Citizens of Italy can get to Milan very easily, since the city has fine railway connections (direct or indirect) with all the big and small cities in the peninsula. On top of that, there are several international connections (with cities like Paris, Barcelona, Munich, Geneva, Vienna, Zurich) established by Trenitalia (the main, but not the only, train company which operates in Milan), which means Milan is accessible by train to a large number of tourists who come either from abroad or from other domestic destinations.

In Milan there are a handful of train stations tourists can use, depending on their point of departure, in order to get to Milan. The Cadorna Station is located just south of the Sempione Park, and it is serviced by one of Italy’s major railway companies, namely, Ferrovie Nord. Visitors who want to get to Milan’s Exhibition Center might find it at hand to take a train heading for Domodossola, which is the train station located the closest to the center. Depending on the trip destination, visitors can also check out the schedule of the trains departing from other Milanese stations, such as the Garibaldi Station (located north of the Sempione Park and of the Public Gardens), the Lambrate Station or the Bovisa Station. All of Milan’s train stations have metro or bus connections to sundry parts of the city, which means that tourists can get to anywhere in Milan regardless of the station they arrive at or depart from.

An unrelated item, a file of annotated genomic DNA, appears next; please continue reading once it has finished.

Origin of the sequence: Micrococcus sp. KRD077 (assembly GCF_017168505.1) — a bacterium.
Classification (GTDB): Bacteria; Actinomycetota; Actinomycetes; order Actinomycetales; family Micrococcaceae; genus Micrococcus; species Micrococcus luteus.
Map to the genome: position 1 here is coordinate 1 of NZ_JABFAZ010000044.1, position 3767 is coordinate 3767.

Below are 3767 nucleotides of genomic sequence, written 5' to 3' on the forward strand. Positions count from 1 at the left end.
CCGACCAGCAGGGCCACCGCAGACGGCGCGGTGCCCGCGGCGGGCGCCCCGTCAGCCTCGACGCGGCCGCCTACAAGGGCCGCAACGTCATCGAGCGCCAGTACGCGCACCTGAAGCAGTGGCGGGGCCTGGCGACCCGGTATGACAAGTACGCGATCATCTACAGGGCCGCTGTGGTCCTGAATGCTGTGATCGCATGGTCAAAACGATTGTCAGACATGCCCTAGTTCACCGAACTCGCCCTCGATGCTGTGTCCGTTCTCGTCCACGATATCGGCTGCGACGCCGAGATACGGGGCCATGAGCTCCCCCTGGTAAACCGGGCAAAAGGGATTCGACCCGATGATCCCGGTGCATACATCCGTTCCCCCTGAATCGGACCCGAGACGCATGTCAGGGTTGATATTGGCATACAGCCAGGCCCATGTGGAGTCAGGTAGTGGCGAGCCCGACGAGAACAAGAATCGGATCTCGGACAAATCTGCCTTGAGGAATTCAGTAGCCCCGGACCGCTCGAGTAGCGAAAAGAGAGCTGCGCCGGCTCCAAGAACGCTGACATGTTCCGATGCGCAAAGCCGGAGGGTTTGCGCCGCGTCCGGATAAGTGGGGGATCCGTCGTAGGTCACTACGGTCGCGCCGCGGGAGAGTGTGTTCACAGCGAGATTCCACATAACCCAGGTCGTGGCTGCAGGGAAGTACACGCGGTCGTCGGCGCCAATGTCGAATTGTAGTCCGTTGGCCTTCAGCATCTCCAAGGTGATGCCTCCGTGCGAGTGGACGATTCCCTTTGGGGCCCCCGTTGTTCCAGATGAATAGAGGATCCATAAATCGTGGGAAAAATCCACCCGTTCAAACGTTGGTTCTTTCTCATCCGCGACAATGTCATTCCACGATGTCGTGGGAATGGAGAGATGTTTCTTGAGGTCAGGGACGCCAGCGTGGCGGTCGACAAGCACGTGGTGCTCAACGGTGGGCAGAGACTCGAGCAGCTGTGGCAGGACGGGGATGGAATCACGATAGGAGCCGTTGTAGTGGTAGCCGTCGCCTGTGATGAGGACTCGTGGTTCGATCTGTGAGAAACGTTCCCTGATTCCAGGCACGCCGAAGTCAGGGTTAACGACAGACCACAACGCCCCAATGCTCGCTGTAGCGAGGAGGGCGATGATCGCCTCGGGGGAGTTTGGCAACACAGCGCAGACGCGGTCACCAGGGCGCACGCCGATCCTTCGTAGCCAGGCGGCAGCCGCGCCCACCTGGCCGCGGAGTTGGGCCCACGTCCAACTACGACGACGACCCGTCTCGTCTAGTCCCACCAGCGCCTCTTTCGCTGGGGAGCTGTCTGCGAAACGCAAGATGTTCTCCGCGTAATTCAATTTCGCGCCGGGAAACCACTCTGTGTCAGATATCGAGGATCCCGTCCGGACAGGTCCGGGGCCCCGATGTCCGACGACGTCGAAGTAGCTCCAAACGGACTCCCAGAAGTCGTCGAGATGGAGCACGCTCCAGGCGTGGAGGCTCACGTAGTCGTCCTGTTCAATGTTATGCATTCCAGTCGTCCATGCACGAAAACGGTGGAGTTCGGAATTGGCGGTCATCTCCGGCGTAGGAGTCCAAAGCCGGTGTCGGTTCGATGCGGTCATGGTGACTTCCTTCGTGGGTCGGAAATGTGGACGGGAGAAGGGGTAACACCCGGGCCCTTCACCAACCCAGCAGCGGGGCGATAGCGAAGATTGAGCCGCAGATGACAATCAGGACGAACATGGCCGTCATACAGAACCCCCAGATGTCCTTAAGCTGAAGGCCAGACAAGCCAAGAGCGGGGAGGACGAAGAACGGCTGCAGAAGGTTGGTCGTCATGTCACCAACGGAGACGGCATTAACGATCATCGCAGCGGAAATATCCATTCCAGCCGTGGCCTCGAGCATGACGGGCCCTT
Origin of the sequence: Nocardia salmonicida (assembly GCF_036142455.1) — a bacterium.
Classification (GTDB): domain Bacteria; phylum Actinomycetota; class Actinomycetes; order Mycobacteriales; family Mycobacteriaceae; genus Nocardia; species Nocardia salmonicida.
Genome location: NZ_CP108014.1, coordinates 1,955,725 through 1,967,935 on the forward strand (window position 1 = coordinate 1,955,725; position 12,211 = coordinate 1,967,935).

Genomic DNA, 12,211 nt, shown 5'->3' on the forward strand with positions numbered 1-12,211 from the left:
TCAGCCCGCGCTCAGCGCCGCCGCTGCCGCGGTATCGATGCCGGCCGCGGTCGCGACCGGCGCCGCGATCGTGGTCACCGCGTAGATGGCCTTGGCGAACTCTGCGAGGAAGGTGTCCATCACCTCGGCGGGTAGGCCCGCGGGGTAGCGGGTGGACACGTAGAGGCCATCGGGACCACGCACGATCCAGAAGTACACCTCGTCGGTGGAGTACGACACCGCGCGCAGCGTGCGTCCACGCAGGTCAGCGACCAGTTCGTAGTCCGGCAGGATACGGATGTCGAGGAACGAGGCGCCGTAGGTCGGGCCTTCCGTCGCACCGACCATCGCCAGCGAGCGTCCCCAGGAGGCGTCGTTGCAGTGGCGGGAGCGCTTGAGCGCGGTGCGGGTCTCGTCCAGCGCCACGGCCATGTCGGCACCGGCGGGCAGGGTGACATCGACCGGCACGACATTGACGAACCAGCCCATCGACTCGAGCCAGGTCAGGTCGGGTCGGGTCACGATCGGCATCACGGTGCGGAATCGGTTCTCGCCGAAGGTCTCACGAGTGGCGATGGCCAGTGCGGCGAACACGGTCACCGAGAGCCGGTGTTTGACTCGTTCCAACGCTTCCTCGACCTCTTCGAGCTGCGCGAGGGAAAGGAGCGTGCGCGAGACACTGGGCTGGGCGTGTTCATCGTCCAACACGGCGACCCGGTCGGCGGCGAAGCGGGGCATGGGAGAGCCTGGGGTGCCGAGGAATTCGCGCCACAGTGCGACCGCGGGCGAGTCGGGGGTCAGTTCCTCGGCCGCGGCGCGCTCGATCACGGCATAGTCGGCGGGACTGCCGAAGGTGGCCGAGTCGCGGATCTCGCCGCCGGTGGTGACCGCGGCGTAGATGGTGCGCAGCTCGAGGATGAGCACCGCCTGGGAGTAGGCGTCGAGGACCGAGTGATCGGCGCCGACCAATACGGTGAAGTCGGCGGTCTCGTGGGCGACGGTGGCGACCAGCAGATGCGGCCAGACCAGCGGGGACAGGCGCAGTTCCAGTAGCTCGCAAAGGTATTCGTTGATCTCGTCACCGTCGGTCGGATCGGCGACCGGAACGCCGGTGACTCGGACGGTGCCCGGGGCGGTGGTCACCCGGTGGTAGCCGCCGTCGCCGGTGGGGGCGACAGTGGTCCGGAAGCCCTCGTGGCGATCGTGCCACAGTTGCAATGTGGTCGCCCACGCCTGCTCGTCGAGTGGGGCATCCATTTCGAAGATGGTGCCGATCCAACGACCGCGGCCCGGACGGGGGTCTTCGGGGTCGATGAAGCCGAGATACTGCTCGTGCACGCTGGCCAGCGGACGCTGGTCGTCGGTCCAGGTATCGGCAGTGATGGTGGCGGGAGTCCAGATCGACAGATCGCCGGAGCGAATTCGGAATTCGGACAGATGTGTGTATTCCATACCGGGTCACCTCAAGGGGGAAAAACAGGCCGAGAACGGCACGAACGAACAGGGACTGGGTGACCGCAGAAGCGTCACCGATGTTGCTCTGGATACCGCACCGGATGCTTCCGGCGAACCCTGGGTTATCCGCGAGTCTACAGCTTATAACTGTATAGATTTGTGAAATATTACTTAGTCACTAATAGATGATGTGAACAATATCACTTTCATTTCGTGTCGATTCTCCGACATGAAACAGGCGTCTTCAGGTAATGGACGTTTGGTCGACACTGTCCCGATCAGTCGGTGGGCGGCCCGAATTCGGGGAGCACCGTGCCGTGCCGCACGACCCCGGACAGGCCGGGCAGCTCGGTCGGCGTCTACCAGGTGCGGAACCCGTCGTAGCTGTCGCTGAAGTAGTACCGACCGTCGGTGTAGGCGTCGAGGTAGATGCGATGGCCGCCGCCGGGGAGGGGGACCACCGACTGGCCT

In order to learn details on the schedule of all trains who arrive or depart from Milan each day, national and international connections, ticket prices, duration of a trip and travel rules, please visit Trenitalia. Also visit Ferrovie Nord in order to learn about further travel opportunities.

Milano Centrale

Yet, the most important train station in Milan is Milano Centrale (Central Station). This station is serviced both by Trenitalia and by Ferrovie Nord (these two companies have different railway networks), and it is the only station by means of which Milan has international railway connections to other European cities. Milano Centrale is, for that matter, the second largest train station in Italy. It receives about 600 trains a day, and its area is crisscrossed by several bus and metro lines, which means that Milano Centrale stands out as one of the most crucial transport hubs of the city.